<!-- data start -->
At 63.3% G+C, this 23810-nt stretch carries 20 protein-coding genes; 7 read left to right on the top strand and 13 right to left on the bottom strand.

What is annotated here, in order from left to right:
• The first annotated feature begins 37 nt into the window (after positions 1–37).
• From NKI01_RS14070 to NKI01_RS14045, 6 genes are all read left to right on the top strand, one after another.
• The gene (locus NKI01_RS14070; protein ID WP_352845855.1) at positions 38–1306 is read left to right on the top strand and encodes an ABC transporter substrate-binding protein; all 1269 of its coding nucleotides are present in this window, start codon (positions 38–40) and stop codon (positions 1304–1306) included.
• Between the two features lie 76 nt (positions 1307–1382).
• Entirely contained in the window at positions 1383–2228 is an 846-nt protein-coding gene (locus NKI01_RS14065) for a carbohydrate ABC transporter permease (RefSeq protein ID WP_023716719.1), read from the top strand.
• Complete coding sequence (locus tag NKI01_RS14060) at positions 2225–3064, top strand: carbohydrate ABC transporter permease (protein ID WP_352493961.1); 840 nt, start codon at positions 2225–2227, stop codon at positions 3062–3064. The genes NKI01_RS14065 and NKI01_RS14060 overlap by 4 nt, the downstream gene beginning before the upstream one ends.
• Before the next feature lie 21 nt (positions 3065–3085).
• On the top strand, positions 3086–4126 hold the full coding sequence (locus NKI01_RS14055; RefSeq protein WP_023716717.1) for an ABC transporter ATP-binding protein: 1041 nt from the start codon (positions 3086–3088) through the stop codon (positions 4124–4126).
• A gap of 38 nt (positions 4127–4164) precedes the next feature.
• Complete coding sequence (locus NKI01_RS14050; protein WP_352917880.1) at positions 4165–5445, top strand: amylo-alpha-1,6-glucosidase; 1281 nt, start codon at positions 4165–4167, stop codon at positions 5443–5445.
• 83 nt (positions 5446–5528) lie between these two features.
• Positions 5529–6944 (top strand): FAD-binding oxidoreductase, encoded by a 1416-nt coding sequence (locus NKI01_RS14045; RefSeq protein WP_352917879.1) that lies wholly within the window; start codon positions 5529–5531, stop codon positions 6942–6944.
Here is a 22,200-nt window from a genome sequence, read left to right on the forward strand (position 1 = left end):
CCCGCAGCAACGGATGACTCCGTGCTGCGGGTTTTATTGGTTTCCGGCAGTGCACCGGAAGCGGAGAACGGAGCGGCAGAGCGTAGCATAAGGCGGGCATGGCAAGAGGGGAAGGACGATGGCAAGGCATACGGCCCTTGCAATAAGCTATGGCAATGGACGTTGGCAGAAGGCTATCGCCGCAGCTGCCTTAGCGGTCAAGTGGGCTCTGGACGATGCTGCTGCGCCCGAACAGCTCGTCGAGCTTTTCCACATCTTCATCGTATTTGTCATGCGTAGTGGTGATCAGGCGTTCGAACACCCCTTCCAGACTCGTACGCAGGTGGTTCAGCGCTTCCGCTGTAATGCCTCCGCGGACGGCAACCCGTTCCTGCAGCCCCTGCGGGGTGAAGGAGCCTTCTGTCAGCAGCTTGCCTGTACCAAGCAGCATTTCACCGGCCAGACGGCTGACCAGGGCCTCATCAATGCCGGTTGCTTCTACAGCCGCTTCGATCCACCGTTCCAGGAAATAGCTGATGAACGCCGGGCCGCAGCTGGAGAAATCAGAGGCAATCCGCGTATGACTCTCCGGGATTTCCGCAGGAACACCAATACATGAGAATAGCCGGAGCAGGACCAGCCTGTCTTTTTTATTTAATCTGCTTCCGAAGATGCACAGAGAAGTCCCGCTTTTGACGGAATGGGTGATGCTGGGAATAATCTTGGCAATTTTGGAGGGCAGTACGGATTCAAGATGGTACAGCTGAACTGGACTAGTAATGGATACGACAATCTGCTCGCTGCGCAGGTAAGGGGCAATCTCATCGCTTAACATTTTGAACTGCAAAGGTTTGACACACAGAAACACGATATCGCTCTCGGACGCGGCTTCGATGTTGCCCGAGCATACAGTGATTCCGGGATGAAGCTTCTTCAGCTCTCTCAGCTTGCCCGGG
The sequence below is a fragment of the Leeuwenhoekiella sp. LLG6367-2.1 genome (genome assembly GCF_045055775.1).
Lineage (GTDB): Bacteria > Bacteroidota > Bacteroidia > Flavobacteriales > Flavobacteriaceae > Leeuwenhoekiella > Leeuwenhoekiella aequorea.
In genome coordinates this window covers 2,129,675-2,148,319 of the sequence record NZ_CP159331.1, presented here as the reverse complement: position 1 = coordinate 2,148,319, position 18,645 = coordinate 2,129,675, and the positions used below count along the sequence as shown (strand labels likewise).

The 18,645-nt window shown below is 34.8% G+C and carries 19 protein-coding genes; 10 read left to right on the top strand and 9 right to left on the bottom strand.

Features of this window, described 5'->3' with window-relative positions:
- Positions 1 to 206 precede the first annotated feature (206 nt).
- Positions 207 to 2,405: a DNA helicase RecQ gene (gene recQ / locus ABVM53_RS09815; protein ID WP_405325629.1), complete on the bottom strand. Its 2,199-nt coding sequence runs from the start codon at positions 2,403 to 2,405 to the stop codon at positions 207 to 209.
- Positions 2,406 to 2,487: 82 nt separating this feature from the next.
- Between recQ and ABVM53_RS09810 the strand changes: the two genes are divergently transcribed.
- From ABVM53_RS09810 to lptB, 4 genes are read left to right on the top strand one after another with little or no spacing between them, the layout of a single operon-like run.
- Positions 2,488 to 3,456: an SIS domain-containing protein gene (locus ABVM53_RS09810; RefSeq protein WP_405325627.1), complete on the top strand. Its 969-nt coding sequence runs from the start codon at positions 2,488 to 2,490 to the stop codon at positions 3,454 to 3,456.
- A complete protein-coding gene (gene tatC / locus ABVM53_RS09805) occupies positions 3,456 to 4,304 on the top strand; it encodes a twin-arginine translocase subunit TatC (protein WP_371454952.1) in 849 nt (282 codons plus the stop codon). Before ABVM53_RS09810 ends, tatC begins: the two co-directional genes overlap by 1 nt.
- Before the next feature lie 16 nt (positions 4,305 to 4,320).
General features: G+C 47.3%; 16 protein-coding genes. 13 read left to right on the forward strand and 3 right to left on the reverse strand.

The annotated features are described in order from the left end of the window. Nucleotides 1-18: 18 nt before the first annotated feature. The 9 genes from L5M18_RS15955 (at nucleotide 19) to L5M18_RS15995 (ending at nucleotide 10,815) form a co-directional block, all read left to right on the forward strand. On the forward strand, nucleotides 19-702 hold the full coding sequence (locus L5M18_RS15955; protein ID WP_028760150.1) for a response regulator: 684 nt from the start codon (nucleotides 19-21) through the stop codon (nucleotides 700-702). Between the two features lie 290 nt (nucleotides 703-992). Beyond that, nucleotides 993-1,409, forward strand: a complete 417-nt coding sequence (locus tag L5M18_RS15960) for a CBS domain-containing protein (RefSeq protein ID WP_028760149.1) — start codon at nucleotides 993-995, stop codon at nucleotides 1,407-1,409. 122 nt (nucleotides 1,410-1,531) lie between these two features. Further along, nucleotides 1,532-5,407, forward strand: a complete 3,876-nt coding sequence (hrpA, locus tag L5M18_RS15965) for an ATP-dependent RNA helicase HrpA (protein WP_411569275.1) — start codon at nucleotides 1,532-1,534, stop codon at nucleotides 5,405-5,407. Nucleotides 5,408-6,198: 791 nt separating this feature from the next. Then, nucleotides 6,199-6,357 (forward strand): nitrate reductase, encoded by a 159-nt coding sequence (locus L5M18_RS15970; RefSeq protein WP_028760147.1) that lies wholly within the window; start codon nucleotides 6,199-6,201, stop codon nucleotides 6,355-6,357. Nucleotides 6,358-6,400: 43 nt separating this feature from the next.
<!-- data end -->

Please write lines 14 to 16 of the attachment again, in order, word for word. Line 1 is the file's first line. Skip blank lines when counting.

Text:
• Positions 5529–6944 (top strand): FAD-binding oxidoreductase, encoded by a 1416-nt coding sequence (locus NKI01_RS14045; RefSeq protein WP_352917879.1) that lies wholly within the window; start codon positions 5529–5531, stop codon positions 6942–6944.
Here is a 22,200-nt window from a genome sequence, read left to right on the forward strand (position 1 = left end):
CCCGCAGCAACGGATGACTCCGTGCTGCGGGTTTTATTGGTTTCCGGCAGTGCACCGGAAGCGGAGAACGGAGCGGCAGAGCGTAGCATAAGGCGGGCATGGCAAGAGGGGAAGGACGATGGCAAGGCATACGGCCCTTGCAATAAGCTATGGCAATGGACGTTGGCAGAAGGCTATCGCCGCAGCTGCCTTAGCGGTCAAGTGGGCTCTGGACGATGCTGCTGCGCCCGAACAGCTCGTCGAGCTTTTCCACATCTTCATCGTATTTGTCATGCGTAGTGGTGATCAGGCGTTCGAACACCCCTTCCAGACTCGTACGCAGGTGGTTCAGCGCTTCCGCTGTAATGCCTCCGCGGACGGCAACCCGTTCCTGCAGCCCCTGCGGGGTGAAGGAGCCTTCTGTCAGCAGCTTGCCTGTACCAAGCAGCATTTCACCGGCCAGACGGCTGACCAGGGCCTCATCAATGCCGGTTGCTTCTACAGCCGCTTCGATCCACCGTTCCAGGAAATAGCTGATGAACGCCGGGCCGCAGCTGGAGAAATCAGAGGCAATCCGCGTATGACTCTCCGGGATTTCCGCAGGAACACCAATACATGAGAATAGCCGGAGCAGGACCAGCCTGTCTTTTTTATTTAATCTGCTTCCGAAGATGCACAGAGAAGTCCCGCTTTTGACGGAATGGGTGATGCTGGGAATAATCTTGGCAATTTTGGAGGGCAGTACGGATTCAAGATGGTACAGCTGAACTGGACTAGTAATGGATACGACAATCTGCTCGCTGCGCAGGTAAGGGGCAATCTCATCGCTTAACATTTTGAACTGCAAAGGTTTGACACACAGAAACACGATATCGCTCTCGGACGCGGCTTCGATGTTGCCCGAGCATACAGTGATTCCGGGATGAAGCTTCTTCAGCTCTCTCAGCTTGCCCGGG